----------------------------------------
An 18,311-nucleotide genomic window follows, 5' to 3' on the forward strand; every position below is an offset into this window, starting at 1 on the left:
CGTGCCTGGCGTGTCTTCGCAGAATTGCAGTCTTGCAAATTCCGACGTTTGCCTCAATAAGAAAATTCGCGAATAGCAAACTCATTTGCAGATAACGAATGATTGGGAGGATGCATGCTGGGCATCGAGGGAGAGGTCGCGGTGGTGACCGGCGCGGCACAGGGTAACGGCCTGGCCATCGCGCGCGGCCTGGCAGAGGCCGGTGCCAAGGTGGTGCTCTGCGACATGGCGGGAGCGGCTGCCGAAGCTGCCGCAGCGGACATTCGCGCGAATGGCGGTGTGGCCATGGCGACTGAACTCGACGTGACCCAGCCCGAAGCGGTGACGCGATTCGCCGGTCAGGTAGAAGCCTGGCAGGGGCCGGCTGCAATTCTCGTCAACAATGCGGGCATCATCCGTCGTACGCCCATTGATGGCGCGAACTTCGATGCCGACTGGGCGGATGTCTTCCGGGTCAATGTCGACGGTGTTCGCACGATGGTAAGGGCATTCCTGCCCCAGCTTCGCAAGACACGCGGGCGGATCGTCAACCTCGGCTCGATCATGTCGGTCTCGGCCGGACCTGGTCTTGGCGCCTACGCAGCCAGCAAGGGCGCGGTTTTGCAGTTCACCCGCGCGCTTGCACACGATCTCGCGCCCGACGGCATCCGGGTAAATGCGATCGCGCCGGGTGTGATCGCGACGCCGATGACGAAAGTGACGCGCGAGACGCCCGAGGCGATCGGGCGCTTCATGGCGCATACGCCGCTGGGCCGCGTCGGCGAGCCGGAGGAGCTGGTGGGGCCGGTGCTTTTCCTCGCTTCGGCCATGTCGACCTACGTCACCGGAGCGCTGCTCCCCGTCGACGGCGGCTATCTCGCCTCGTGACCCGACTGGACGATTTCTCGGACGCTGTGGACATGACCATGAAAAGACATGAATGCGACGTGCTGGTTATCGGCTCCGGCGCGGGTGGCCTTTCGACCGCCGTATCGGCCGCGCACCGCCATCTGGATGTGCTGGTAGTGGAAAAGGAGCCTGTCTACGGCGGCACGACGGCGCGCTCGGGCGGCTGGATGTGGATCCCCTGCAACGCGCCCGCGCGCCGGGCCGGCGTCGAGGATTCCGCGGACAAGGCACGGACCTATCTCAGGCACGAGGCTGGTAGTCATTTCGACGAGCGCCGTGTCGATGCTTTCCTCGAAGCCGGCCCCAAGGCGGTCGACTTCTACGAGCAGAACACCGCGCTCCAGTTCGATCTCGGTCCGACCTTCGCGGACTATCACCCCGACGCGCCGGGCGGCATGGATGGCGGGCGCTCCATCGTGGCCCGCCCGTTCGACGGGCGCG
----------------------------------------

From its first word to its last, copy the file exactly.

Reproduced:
An 18,311-nucleotide genomic window follows, 5' to 3' on the forward strand; every position below is an offset into this window, starting at 1 on the left:
CGTGCCTGGCGTGTCTTCGCAGAATTGCAGTCTTGCAAATTCCGACGTTTGCCTCAATAAGAAAATTCGCGAATAGCAAACTCATTTGCAGATAACGAATGATTGGGAGGATGCATGCTGGGCATCGAGGGAGAGGTCGCGGTGGTGACCGGCGCGGCACAGGGTAACGGCCTGGCCATCGCGCGCGGCCTGGCAGAGGCCGGTGCCAAGGTGGTGCTCTGCGACATGGCGGGAGCGGCTGCCGAAGCTGCCGCAGCGGACATTCGCGCGAATGGCGGTGTGGCCATGGCGACTGAACTCGACGTGACCCAGCCCGAAGCGGTGACGCGATTCGCCGGTCAGGTAGAAGCCTGGCAGGGGCCGGCTGCAATTCTCGTCAACAATGCGGGCATCATCCGTCGTACGCCCATTGATGGCGCGAACTTCGATGCCGACTGGGCGGATGTCTTCCGGGTCAATGTCGACGGTGTTCGCACGATGGTAAGGGCATTCCTGCCCCAGCTTCGCAAGACACGCGGGCGGATCGTCAACCTCGGCTCGATCATGTCGGTCTCGGCCGGACCTGGTCTTGGCGCCTACGCAGCCAGCAAGGGCGCGGTTTTGCAGTTCACCCGCGCGCTTGCACACGATCTCGCGCCCGACGGCATCCGGGTAAATGCGATCGCGCCGGGTGTGATCGCGACGCCGATGACGAAAGTGACGCGCGAGACGCCCGAGGCGATCGGGCGCTTCATGGCGCATACGCCGCTGGGCCGCGTCGGCGAGCCGGAGGAGCTGGTGGGGCCGGTGCTTTTCCTCGCTTCGGCCATGTCGACCTACGTCACCGGAGCGCTGCTCCCCGTCGACGGCGGCTATCTCGCCTCGTGACCCGACTGGACGATTTCTCGGACGCTGTGGACATGACCATGAAAAGACATGAATGCGACGTGCTGGTTATCGGCTCCGGCGCGGGTGGCCTTTCGACCGCCGTATCGGCCGCGCACCGCCATCTGGATGTGCTGGTAGTGGAAAAGGAGCCTGTCTACGGCGGCACGACGGCGCGCTCGGGCGGCTGGATGTGGATCCCCTGCAACGCGCCCGCGCGCCGGGCCGGCGTCGAGGATTCCGCGGACAAGGCACGGACCTATCTCAGGCACGAGGCTGGTAGTCATTTCGACGAGCGCCGTGTCGATGCTTTCCTCGAAGCCGGCCCCAAGGCGGTCGACTTCTACGAGCAGAACACCGCGCTCCAGTTCGATCTCGGTCCGACCTTCGCGGACTATCACCCCGACGCGCCGGGCGGCATGGATGGCGGGCGCTCCATCGTGGCCCGCCCGTTCGACGGGCGCG